Siemens Energy, Inc. Equipment and some standards on how to apply them.
NOTE: This document is an Engineering Standard. No deviations are permitted to instructions or
specifications herein other than those approved in writing by the PCB (Product Change Board).
1.2
All local codes with respect to electrical safety and grounding that apply must be followed. In the case of
conflict, the Local Codes and Regulations must be followed. If doing so would create an unsafe condition, the
issue needs to be taken up with the local authority.
1.3
Pipelines and offshore installations may have some type of cathodic protection system installed. It is
best to discuss with Customer how the grounding is to be done.

REFERENCE DOCUMENTS AND SPECIFICATIONS

2.1

2004/108/ EC Electromagnetic Compatibility Directive

2.2

2006/95/EC Low Voltage Directive

2.3

ANSI/NFPA 75 - Standard for the Protection of Information Technology Equipment

2.4

ANSI/NFPA 780 - Standard for the Installation of Lightning Protection Systems

2.5

CSA C22.2 - Canadian Electric Code

2.6
BS IEC 61000-5-2 - Electromagnetic compatibility (EMC) - Part 5: Installation and mitigation guidelines
Section 2: Earthing and cabling
2.7
IEEE/ANSI 315 - Graphic Symbols for Electrical and Electronics Diagrams (Including Reference
Designation Class Designation Letters)
2.8

IEEE 1100 - Recommended Practice for Powering and Grounding Electronic Equipment

2.9

NFPA 70 - National Electric Code (NEC)

2.10

GER 0017 - Guideline to Low Voltage Directive

2.11

GER 0018 - Package Wiring System Engineering and Installation Specification

2.12

GER 0035 - Siemens Energy, Inc. Customer Guidelines for Cross Site Wiring

2.13

GER 0198 Signal Separation Requirements for Panels, Packages, and Cross-site Wiring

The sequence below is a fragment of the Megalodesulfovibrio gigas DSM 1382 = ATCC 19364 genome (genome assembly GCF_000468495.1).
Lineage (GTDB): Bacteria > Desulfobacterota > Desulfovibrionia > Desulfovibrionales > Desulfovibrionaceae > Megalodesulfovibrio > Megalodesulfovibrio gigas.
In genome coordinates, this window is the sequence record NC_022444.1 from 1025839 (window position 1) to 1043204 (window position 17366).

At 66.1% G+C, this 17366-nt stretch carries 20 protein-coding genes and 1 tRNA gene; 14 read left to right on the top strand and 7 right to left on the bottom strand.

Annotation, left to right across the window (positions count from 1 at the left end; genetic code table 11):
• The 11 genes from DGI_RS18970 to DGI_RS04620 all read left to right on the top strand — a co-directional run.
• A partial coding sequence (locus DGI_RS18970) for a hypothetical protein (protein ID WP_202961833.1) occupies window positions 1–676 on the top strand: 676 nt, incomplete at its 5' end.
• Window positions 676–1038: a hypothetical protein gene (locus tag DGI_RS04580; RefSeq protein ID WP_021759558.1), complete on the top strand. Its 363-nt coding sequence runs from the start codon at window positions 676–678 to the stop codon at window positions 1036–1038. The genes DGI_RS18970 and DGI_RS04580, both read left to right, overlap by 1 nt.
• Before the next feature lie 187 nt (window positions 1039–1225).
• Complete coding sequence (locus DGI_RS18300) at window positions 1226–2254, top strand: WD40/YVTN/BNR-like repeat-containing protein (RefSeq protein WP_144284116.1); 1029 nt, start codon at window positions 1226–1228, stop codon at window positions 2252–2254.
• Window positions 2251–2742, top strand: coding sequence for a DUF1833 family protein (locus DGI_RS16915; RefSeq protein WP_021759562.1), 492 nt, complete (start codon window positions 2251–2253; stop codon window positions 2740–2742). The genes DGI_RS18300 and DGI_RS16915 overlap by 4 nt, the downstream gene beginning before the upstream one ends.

2.14

Project Specific Manuals and Requirements

Siemens Energy, Inc. 2015


We reserve all rights in this document and in the information contained therein. Reproduction, use or disclosure to third parties without express authority is strictly forbidden.
While this information is given in good faith based upon the latest information available to Siemens, no warranty or representation is given concerning such information, which
must not be taken as establishing and contractual or other commitment binding upon Siemens or any of its subsidiary companies.

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DEFINITIONS

3.1

Bonding

3.1.1

The electrical interconnecting of conductive parts designed to maintain a common potential.

3.1.2 The permanent joining of metallic parts to form an electrically conductive path, which will assure electrical
Continuity and the capacity to conduct safely any current likely to be imposed.
3.1.3

Grounding connections are to be made from non-corrosive materials such as SST, brass, or bronze.

3.1.4

For further guidance see BS IEC 61000-5-2 Section 6: Bonding.

3.2

Conductor

3.2.1 Typically a wire. It is important to note that wires have impedance so currents flowing through them
Produce voltages (Ohms Law).
3.3

Electromagnetic Compatibility (EMC)

3.3.1
The ability of a system to resist influence from and not create significant external magnetic, electric, and
Electromagnetic fields. This is codified in the European Union by the (EMC) Directive 2004/108/ EC.
3.4

Electromagnetic Interference (EMI)

3.4.1

The unwanted signals of various frequencies which are picked up by the system.

3.5

Equipment Grounding Conductor

3.5.1

The conductor used to connect non-current caring exposed metal to the grounding electrode system.

3.6

Ground

3.6.1
A conducting connection, whether intentional or accidental, by which an electric circuit or equipment is
Connected to earth. Grounds are not current return paths and should not carry significant current except under
Fault conditions.
3.7

Ground Electrode

3.7.1 A conductor or group of conductors in contact with the earth for the purpose of providing a connection
With ground.
Ground Loop
Occurs when conditions allow a current to flow in the ground or signal reference.

Siemens Energy, Inc. 2015